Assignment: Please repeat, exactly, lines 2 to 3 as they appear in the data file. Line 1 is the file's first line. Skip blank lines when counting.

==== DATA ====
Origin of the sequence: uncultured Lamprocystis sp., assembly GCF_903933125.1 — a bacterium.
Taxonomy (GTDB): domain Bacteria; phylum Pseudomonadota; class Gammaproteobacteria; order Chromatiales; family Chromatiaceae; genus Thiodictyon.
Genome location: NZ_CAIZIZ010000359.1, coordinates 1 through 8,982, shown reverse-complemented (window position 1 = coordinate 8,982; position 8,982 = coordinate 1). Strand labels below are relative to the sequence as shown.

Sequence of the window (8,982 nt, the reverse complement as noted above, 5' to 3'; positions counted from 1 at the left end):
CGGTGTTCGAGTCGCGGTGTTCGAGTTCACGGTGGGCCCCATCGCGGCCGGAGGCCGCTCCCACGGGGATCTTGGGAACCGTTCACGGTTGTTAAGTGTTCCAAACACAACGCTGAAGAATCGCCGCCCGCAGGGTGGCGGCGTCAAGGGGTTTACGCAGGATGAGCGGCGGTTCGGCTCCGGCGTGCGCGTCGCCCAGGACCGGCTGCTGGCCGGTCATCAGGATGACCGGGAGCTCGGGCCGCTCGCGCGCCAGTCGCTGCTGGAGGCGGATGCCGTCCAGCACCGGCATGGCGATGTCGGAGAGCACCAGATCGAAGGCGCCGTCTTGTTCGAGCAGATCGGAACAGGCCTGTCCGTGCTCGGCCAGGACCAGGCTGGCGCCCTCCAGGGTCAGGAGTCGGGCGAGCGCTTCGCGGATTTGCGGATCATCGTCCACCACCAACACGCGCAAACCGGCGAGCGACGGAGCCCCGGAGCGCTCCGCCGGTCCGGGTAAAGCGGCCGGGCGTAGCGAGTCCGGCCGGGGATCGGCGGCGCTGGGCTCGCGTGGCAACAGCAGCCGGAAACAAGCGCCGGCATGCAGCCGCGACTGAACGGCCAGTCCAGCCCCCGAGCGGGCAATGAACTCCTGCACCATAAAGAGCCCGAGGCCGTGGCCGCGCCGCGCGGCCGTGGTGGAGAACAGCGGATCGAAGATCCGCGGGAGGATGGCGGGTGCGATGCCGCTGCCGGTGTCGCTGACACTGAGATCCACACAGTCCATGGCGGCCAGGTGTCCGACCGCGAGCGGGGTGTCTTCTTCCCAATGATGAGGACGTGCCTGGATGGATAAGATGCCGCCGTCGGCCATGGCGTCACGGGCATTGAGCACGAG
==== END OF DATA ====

Taxonomy (GTDB): domain Bacteria; phylum Pseudomonadota; class Gammaproteobacteria; order Chromatiales; family Chromatiaceae; genus Thiodictyon.
Genome location: NZ_CAIZIZ010000359.1, coordinates 1 through 8,982, shown reverse-complemented (window position 1 = coordinate 8,982; position 8,982 = coordinate 1). Strand labels below are relative to the sequence as shown.